If his intent was to adhere to the wisdom of the Chinese proverb, “Tell me and I’ll forget; show me and I may remember…”, PM Stephen Harper seems to have been very successful in teaching us all a powerful lesson yesterday.
Jack Layton calls it undemocratic:
“It’s a slap in the face of the Canadian voters who just trooped out to the polls to send their own message very strongly in the last election,” said the leader of the Opposition.
(He who wanted to overturn the results of the 2008 election with the Coalition of Losers.)
But I would argue that the timing of this announcement was a calculated move to shake up those foot-dragging provinces that didn’t want to go the elected-Senator route.
PM Harper was saying in effect, ‘O.K. We’ll play it your way and this is what will continue to happen. Is that what you really want?’
Brad Wall has criticized the Senate appointments as well, even though he is onside with an elected Senate. He wants federal funding for the voting process – which seems reasonable to me. But Senators will continue to be appointed until we get to the point where the majority of provinces and population are willing to buy into the concept.
What do people expect the Conservative Government is going to do in the absence of cooperation from the provinces on Senate Reform? Just sit there and watch their legislation get hung up by Liberal Senators? Not very likely.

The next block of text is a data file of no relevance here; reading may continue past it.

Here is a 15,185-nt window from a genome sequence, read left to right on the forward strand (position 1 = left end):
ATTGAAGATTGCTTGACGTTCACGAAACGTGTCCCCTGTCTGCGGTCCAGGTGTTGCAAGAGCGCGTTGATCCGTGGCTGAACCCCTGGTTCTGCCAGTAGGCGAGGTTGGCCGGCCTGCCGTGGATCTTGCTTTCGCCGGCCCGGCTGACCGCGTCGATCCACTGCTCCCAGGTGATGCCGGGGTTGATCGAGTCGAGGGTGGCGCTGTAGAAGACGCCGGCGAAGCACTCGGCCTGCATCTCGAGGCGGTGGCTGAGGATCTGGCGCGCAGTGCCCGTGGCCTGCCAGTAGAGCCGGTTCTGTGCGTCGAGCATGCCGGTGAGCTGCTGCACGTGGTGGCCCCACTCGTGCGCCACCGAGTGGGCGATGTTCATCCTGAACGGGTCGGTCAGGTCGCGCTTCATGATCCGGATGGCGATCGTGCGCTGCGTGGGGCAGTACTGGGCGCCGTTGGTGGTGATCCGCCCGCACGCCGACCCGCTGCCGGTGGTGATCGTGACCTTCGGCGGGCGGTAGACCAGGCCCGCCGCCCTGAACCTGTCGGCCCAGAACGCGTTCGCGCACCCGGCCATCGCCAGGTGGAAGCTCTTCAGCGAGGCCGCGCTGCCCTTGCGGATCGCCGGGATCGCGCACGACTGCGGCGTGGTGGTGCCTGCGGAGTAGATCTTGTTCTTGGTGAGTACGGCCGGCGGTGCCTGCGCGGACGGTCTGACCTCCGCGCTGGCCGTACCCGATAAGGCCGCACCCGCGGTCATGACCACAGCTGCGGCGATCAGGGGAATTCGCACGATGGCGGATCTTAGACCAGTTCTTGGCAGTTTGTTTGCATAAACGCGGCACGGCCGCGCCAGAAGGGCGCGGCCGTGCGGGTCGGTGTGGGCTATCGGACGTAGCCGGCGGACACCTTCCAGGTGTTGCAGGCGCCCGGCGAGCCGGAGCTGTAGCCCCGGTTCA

Bert Brown, Canada’s only elected senator and longtime Senate reform crusader, said he’s not at all upset that Harper has made these appointments.
“The Conservatives had a plurality in the Senate, but we needed a majority so that we could get some important bills passed,” explained Brown.
“The Liberals have had a majority in the Senate for 70 years with the exception of two brief periods, so we need to build up our majority so we can actually get some Conservative laws passed.”
Then, says Brown, it will be up to individual provinces to draft legislation to hold Senate elections during provincial elections. Once provinces do that, the prime minister will appoint those provincially elected senators to the upper chamber regardless of their political stripe or allegiance.
“The ball is now in the provinces’ court,” said Brown. “If they don’t hold Senate elections, the prime minister has made it clear he will fill Senate appointments.”
Senate Reform has been part of PM Stephen Harper’s vision for a very long time.
With these latest Senate Appointments giving Conservatives a majority in both houses, I believe he’s saying now is the time Canada. You’ll likely never get this chance again.
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Mary T and others had an excellent discussion on this topic yesterday.
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I keep hoping for things to calm down on the political front for a while so I can take a little break, but recent events continue to conspire against me. However I plan to catch up on the home-front this coming long weekend if not sooner. Readers are still welcome to comment and I’ll drop in occasionally to check for anything stuck in the filters.